Editorial Team

The recently released IAMAI KANTAR report titled ‘Internet in India’, based on ICUBE 2021 study, reflects a remarkable surge in internet users in rural India. According to the report, at present there are 692 million active internet users in India, and much of the growth continues to be driven by rural India (351 Mn users with 37% penetration), as urban India seems to have hit a plateau (341 Mn users with 69% penetration). The report also estimates that there will be 900 million internet users in India by 2025 led by rural growth. In terms of states, Goa has the maximum internet penetration while Bihar has the lowest.

More importantly for internet businesses in India, around 346 million Indians are engaged in actual online transactions such as e-commerce and digital payments, a number which is greater than the total US population estimated at 331 million. The global pandemic witnessed a record 51% increase in digital transactions in just two years from 230 Mn in 2019 in India.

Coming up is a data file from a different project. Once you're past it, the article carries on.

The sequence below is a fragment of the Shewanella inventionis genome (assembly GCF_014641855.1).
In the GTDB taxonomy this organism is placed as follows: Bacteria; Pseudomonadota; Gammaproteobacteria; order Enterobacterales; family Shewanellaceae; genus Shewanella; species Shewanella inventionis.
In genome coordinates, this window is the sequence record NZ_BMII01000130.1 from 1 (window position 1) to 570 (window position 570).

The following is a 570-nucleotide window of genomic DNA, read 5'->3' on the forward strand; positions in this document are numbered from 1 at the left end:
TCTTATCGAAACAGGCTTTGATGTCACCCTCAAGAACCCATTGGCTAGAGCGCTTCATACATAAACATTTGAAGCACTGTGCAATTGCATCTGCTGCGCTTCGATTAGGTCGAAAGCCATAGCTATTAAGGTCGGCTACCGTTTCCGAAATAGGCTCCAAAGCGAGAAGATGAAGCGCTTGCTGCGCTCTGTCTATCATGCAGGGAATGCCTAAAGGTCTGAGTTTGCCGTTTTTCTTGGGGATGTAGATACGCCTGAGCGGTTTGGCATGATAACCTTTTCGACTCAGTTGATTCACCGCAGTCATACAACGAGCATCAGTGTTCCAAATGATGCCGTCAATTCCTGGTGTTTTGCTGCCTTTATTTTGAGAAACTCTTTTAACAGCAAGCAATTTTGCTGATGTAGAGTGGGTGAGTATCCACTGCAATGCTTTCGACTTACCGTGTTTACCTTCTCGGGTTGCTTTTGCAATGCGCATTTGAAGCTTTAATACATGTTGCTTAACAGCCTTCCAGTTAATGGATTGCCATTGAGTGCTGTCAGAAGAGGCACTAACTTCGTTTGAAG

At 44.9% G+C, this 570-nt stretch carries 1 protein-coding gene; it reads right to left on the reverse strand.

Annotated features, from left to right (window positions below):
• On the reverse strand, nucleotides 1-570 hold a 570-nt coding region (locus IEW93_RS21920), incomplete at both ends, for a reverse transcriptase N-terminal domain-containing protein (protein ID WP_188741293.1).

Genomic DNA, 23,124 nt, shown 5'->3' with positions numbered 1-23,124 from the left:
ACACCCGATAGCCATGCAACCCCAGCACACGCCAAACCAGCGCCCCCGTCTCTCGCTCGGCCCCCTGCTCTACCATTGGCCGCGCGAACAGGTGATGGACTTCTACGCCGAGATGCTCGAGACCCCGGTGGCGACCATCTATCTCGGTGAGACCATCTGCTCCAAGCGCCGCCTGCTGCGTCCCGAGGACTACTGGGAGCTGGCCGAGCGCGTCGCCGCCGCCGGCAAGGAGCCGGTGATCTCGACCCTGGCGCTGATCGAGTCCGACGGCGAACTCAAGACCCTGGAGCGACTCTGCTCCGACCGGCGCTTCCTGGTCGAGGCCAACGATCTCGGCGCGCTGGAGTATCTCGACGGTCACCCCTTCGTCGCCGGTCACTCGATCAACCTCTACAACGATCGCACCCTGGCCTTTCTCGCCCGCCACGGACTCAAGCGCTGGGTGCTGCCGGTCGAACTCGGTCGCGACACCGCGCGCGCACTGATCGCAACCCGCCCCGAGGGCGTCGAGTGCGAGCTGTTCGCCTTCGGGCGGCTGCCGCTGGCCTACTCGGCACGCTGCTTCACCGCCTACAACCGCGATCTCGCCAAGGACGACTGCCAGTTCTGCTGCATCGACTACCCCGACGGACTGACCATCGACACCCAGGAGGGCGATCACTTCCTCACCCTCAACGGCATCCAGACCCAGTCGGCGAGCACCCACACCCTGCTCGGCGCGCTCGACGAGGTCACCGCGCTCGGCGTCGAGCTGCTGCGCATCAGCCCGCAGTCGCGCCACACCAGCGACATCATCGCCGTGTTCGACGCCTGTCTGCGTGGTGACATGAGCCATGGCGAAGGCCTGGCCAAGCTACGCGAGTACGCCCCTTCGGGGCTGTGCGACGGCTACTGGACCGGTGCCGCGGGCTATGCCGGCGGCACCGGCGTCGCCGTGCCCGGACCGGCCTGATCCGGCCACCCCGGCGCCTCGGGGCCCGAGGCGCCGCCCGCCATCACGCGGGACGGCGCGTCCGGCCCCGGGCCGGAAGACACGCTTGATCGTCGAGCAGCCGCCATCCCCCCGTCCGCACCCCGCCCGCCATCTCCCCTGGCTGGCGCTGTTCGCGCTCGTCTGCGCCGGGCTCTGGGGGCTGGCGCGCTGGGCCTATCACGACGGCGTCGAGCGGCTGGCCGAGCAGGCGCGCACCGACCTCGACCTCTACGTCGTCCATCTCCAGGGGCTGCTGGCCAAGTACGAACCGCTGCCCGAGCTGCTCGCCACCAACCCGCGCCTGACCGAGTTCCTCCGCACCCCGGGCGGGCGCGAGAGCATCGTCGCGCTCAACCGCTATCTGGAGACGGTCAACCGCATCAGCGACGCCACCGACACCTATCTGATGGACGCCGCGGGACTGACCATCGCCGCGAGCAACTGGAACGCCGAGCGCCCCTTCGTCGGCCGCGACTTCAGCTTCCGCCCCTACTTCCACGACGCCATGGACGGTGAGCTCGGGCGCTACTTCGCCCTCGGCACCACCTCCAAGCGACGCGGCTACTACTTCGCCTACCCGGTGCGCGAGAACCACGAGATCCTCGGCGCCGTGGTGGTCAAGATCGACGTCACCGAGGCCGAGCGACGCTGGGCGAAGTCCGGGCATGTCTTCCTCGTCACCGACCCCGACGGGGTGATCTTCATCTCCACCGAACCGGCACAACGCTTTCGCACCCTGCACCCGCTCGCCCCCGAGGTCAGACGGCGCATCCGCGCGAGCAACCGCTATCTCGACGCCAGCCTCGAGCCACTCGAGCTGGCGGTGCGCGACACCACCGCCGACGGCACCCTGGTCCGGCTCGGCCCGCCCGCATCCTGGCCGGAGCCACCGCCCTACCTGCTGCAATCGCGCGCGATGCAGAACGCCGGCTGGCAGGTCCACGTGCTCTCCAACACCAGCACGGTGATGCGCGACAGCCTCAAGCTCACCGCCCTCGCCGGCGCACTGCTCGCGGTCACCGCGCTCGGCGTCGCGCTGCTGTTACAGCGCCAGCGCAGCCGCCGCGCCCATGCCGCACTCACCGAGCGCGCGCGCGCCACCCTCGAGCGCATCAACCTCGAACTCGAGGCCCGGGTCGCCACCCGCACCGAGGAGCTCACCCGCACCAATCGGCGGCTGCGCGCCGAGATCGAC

In terms of gender break-up, there are more male internet users in India than female users, with almost similar gender ratios across both urban and rural users.

In terms of user cases, Entertainment, Communications and Social media are the top three activities engaged in by internet users across India. While Communications using text and e-mail is the most popular usage, the survey suggests that Voice and Indic languages usage will be the key drivers of growth in the future with two out of five rural internet users having done voice-based activities on their phones. The penetration of OTT services in rural India is at par with that in urban India, however, the penetration of other digital services such as online gaming, digital commerce and digital payments is still skewed in favour of urban users. This reflects a large head room for growth of such services among the rural population.

At present around 762 Mn Indians have not adopted internet yet, out of which 63% are rural Indians. ‘Difficulty to understand the Internet’, continues to be primary deterrent along with lack of awareness, especially in rural India.

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